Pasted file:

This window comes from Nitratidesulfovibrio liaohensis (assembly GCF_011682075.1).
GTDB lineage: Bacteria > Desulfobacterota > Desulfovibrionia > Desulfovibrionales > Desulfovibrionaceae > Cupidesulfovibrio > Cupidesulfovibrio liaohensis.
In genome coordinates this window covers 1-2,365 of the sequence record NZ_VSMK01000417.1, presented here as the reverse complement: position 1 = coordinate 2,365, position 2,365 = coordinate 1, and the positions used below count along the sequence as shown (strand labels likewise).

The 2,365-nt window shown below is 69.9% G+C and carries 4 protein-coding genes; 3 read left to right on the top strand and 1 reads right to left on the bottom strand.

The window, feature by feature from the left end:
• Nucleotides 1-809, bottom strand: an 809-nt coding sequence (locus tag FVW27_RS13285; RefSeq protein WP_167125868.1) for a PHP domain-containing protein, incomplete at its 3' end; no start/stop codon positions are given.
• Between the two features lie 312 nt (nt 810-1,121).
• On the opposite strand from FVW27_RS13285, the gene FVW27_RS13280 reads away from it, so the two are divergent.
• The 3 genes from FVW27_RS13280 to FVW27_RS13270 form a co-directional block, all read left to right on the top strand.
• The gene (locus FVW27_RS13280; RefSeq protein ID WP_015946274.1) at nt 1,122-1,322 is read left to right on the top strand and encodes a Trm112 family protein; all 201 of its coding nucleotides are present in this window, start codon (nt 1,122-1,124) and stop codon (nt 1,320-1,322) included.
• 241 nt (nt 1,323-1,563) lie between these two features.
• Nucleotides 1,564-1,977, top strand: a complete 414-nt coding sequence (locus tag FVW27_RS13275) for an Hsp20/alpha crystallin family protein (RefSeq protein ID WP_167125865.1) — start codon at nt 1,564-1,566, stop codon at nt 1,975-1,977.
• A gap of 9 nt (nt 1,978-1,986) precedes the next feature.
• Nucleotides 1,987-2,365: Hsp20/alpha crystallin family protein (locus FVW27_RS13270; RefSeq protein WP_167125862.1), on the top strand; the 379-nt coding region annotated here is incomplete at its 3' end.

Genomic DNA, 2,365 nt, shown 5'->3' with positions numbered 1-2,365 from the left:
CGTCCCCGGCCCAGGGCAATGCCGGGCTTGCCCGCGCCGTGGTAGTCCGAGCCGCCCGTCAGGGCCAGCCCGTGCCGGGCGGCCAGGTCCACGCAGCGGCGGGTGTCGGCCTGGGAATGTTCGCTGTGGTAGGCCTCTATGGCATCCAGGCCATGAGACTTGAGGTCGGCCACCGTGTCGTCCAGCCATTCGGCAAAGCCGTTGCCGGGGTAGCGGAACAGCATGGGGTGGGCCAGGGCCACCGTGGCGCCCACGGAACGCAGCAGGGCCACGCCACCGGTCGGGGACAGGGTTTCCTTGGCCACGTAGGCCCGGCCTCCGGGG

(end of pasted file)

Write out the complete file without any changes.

This window comes from Nitratidesulfovibrio liaohensis (assembly GCF_011682075.1).
GTDB lineage: Bacteria > Desulfobacterota > Desulfovibrionia > Desulfovibrionales > Desulfovibrionaceae > Cupidesulfovibrio > Cupidesulfovibrio liaohensis.
In genome coordinates this window covers 1-2,365 of the sequence record NZ_VSMK01000417.1, presented here as the reverse complement: position 1 = coordinate 2,365, position 2,365 = coordinate 1, and the positions used below count along the sequence as shown (strand labels likewise).

The 2,365-nt window shown below is 69.9% G+C and carries 4 protein-coding genes; 3 read left to right on the top strand and 1 reads right to left on the bottom strand.

The window, feature by feature from the left end:
• Nucleotides 1-809, bottom strand: an 809-nt coding sequence (locus tag FVW27_RS13285; RefSeq protein WP_167125868.1) for a PHP domain-containing protein, incomplete at its 3' end; no start/stop codon positions are given.
• Between the two features lie 312 nt (nt 810-1,121).
• On the opposite strand from FVW27_RS13285, the gene FVW27_RS13280 reads away from it, so the two are divergent.
• The 3 genes from FVW27_RS13280 to FVW27_RS13270 form a co-directional block, all read left to right on the top strand.
• The gene (locus FVW27_RS13280; RefSeq protein ID WP_015946274.1) at nt 1,122-1,322 is read left to right on the top strand and encodes a Trm112 family protein; all 201 of its coding nucleotides are present in this window, start codon (nt 1,122-1,124) and stop codon (nt 1,320-1,322) included.
• 241 nt (nt 1,323-1,563) lie between these two features.
• Nucleotides 1,564-1,977, top strand: a complete 414-nt coding sequence (locus tag FVW27_RS13275) for an Hsp20/alpha crystallin family protein (RefSeq protein ID WP_167125865.1) — start codon at nt 1,564-1,566, stop codon at nt 1,975-1,977.
• A gap of 9 nt (nt 1,978-1,986) precedes the next feature.
• Nucleotides 1,987-2,365: Hsp20/alpha crystallin family protein (locus FVW27_RS13270; RefSeq protein WP_167125862.1), on the top strand; the 379-nt coding region annotated here is incomplete at its 3' end.

Genomic DNA, 2,365 nt, shown 5'->3' with positions numbered 1-2,365 from the left:
CGTCCCCGGCCCAGGGCAATGCCGGGCTTGCCCGCGCCGTGGTAGTCCGAGCCGCCCGTCAGGGCCAGCCCGTGCCGGGCGGCCAGGTCCACGCAGCGGCGGGTGTCGGCCTGGGAATGTTCGCTGTGGTAGGCCTCTATGGCATCCAGGCCATGAGACTTGAGGTCGGCCACCGTGTCGTCCAGCCATTCGGCAAAGCCGTTGCCGGGGTAGCGGAACAGCATGGGGTGGGCCAGGGCCACCGTGGCGCCCACGGAACGCAGCAGGGCCACGCCACCGGTCGGGGACAGGGTTTCCTTGGCCACGTAGGCCCGGCCTCCGGGG